Toddlers love control, so here’s the time to give them some. Garden suggests getting your toddler to help you make a chart for the bedtime routine. Then, offer him some choices, like letting him choose between two pairs of pyjamas, or which book he wants to read.
Once you’ve gone through the routine and it’s time to say goodnight, you can expect some pushback. “The difference between sleep training a toddler and a baby is now they’re pushing boundaries and trying to take control,” says McGinn. Toddlers are also more cognitively advanced than infants, and benefit from understanding expectations and rules. “Tell him, ‘We all sleep during the night. We don’t get up and play,’” says McGinn. And be sure to talk with your kid about the bedtime game plan—that he sleeps in his crib and Mommy and Daddy sleep in their bed, as well as where you’ll be (downstairs, in the hall, etc.) as he’s falling asleep—before you begin sleep training, adds Garden.
When your kid kicks up a fuss, you can try redirection, leaning on that routine chart you made with him. “If he's not going to bed, you could say something like, ‘I see you’re not tired. I can’t remember what we do next in our routine—could you help me check the chart?’” says Garden. She warns that this is not the time to lose your temper. “If you lose your cool over this, your child is going to do the same. You need to be very patient and consistent,” she says, noting that changing sleep patterns for a toddler can take a couple of weeks.
Ultimately, how you deal with your toddler fighting back at bedtime is up to you, and every family has a different comfort level. You could let him cry it out, you could periodically check in on him or you could stay in his bedroom—sitting somewhere away from the crib—until he falls asleep.
McGinn thinks that checking in on your toddler at intervals—also known as the Ferber method of sleep training—works better for babies than for toddlers, who are able to communicate and manipulate their parents a bit more. For toddlers, it may be more effective to commit fully to a no-checks method (also known as extinction or cry-it-out).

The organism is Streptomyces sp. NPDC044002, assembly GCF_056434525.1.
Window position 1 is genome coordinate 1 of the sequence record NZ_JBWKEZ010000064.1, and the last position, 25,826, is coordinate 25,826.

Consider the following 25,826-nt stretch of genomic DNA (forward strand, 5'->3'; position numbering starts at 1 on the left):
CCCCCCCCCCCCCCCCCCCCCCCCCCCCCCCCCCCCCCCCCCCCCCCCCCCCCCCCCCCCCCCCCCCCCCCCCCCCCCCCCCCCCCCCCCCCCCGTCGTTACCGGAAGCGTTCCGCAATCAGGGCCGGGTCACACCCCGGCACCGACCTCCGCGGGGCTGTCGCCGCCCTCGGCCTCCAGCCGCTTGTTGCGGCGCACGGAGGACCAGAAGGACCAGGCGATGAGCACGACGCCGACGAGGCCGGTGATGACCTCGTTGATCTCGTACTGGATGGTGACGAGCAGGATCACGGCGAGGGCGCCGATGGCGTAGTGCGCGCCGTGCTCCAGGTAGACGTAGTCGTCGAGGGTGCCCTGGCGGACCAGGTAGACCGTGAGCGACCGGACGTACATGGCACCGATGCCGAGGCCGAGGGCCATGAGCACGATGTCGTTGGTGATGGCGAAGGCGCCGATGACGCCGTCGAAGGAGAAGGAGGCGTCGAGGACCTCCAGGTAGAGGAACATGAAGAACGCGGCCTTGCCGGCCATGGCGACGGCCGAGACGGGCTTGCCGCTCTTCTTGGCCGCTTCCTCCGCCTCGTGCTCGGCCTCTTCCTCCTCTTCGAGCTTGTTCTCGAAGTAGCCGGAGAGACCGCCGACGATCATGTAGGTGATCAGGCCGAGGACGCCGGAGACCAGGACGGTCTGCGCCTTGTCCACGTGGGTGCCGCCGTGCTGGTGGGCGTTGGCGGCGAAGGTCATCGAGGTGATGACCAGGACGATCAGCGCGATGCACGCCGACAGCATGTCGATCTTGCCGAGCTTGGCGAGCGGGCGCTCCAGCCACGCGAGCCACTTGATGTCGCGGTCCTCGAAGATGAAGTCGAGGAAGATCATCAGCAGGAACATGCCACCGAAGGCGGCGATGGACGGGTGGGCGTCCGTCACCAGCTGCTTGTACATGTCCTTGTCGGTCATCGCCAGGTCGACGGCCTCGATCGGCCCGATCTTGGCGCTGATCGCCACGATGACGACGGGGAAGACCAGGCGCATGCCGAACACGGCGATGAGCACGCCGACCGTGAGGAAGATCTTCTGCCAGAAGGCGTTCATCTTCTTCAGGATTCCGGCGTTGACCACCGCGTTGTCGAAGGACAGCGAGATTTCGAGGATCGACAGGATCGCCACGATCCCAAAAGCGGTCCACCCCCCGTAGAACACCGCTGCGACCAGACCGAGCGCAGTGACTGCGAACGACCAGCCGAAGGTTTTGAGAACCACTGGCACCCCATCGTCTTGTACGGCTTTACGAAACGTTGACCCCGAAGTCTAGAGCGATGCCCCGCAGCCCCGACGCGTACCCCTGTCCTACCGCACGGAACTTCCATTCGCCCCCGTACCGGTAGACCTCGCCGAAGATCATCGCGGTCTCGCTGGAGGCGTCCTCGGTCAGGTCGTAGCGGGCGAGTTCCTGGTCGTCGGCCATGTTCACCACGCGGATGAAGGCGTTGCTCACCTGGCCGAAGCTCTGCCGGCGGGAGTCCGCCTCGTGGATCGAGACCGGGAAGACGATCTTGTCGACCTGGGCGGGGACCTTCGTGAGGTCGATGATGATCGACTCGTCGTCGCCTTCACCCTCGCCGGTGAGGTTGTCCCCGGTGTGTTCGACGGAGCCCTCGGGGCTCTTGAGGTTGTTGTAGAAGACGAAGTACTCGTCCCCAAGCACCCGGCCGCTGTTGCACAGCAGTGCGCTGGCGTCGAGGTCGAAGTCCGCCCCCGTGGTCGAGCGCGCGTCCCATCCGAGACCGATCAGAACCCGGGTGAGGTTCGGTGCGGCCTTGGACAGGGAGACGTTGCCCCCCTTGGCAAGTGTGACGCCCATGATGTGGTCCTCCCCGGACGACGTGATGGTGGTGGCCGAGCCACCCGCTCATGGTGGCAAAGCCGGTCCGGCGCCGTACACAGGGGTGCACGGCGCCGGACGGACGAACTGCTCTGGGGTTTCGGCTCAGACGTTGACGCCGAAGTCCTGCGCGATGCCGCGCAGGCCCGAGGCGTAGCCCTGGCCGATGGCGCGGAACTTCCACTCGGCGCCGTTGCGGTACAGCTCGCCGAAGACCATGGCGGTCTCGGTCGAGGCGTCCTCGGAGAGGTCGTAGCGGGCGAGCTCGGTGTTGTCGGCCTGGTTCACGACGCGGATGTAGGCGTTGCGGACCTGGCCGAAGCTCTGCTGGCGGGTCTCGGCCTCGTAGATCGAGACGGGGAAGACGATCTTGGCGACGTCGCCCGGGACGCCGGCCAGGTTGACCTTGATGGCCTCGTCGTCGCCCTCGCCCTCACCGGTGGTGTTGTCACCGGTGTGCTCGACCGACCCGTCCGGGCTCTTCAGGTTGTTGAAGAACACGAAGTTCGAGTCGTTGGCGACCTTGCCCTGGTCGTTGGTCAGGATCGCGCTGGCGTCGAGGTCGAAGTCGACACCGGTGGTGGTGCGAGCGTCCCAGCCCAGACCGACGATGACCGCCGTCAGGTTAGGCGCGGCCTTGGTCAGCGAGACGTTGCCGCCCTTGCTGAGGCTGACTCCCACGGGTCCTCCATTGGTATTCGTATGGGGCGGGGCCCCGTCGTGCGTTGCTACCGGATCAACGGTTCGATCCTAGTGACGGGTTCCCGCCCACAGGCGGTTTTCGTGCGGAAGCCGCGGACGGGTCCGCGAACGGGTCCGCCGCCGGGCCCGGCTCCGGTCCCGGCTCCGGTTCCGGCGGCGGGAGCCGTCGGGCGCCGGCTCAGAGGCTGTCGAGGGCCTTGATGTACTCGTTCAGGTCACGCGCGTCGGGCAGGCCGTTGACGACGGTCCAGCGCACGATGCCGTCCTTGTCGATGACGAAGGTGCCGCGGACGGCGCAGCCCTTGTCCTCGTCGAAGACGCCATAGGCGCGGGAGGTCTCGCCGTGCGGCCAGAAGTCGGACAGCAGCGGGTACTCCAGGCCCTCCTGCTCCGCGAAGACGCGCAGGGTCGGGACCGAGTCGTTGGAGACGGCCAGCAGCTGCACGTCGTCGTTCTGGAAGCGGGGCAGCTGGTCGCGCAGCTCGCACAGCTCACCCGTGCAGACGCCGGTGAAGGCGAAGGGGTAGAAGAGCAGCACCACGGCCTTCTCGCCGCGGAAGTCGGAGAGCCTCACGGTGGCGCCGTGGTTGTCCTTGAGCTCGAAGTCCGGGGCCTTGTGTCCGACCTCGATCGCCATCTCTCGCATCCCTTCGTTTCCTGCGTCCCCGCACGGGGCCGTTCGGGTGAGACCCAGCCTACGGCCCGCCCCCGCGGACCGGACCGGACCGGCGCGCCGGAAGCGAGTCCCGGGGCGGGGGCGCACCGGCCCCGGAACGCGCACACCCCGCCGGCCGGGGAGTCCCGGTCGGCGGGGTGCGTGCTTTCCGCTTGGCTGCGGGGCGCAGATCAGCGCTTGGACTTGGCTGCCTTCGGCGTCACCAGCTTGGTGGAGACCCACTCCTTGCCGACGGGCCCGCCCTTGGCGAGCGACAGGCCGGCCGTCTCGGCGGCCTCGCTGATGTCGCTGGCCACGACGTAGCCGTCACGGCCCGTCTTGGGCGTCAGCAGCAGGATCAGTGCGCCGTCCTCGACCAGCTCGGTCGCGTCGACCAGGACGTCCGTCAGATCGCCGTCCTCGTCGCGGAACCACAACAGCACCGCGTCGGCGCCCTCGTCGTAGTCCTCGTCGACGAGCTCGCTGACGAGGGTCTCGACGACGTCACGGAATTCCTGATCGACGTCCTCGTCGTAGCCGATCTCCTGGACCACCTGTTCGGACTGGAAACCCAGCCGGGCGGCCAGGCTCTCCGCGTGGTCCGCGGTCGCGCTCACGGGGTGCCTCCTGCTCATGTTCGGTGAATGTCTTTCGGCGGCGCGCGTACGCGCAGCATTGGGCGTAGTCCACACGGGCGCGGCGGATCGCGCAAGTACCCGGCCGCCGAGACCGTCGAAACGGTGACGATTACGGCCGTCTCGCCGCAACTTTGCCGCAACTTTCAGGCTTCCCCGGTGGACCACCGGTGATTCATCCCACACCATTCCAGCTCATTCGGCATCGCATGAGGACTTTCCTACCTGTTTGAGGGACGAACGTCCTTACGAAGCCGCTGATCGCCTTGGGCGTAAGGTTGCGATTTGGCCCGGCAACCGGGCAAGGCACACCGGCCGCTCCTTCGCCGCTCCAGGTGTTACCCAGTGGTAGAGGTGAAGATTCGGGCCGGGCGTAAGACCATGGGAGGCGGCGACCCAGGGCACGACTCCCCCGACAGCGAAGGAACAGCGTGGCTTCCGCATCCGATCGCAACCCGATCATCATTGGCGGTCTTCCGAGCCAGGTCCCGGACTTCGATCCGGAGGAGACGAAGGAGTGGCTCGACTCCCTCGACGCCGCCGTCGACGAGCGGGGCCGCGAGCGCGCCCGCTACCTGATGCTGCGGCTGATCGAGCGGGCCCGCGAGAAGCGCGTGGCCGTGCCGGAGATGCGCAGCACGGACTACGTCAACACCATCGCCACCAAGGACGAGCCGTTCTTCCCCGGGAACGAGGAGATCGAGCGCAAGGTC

The method you choose also depends a lot on whether your toddler is still in a full crib, is in a crib with the front rail removed, or has transitioned into a big-kid bed already. “Do not make the crib-to-bed transition before you absolutely have to,” says McGinn. “It’s a lot easier to sleep train in a crib.”
If you have an “escape artist” toddler who keeps getting out of bed, then you’ll have to “crib the bedroom,” says McGinn. Make sure his environment is safe, toddler-proofed, and free of distractions.
With some kids, the “silent return” method (avoiding eye contact or speaking while marching your child back to bed repeatedly) may be effective, but it can be hard for a two-year-old to comply. “In that case, you may have to go as far as putting a baby gate on the bedroom door, or installing a child-proofed handle on the inside of the door,” says McGinn.
In her experience as a peadiatric sleep doctor, Zandieh has found that the second and third nights of enforcing the new sleep rules may be worse than the first night, but that you’ll begin to see some improvement within a week of sticking to it.
McGinn has seen the same thing: Toddlers might go along with your new sleep rules for a few days, but then they start testing you. Stay the course. “It’s hard, because they pull at those heartstrings. They know what they’re doing. But setting boundaries helps them to feel more secure because they know the expectations. That’s why routine is so important.”